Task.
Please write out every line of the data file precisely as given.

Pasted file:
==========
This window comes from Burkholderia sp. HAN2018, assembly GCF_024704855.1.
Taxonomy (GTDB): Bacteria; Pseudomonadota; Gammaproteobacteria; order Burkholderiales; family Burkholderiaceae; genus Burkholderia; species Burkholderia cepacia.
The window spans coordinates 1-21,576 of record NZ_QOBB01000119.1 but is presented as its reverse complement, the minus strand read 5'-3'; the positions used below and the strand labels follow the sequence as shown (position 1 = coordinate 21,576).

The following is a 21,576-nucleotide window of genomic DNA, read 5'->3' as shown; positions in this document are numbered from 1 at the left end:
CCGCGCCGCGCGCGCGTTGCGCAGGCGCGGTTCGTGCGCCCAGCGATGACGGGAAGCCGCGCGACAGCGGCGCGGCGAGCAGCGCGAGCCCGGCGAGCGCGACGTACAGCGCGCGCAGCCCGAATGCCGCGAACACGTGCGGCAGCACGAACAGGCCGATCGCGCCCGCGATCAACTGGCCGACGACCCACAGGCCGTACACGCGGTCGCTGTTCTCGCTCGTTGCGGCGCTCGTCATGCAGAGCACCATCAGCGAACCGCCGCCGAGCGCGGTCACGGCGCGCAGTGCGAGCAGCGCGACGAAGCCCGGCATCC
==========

This window comes from Burkholderia sp. HAN2018, assembly GCF_024704855.1.
Taxonomy (GTDB): Bacteria; Pseudomonadota; Gammaproteobacteria; order Burkholderiales; family Burkholderiaceae; genus Burkholderia; species Burkholderia cepacia.
The window spans coordinates 1-21,576 of record NZ_QOBB01000119.1 but is presented as its reverse complement, the minus strand read 5'-3'; the positions used below and the strand labels follow the sequence as shown (position 1 = coordinate 21,576).

The following is a 21,576-nucleotide window of genomic DNA, read 5'->3' as shown; positions in this document are numbered from 1 at the left end:
CCGCGCCGCGCGCGCGTTGCGCAGGCGCGGTTCGTGCGCCCAGCGATGACGGGAAGCCGCGCGACAGCGGCGCGGCGAGCAGCGCGAGCCCGGCGAGCGCGACGTACAGCGCGCGCAGCCCGAATGCCGCGAACACGTGCGGCAGCACGAACAGGCCGATCGCGCCCGCGATCAACTGGCCGACGACCCACAGGCCGTACACGCGGTCGCTGTTCTCGCTCGTTGCGGCGCTCGTCATGCAGAGCACCATCAGCGAACCGCCGCCGAGCGCGGTCACGGCGCGCAGTGCGAGCAGCGCGACGAAGCCCGGCATCC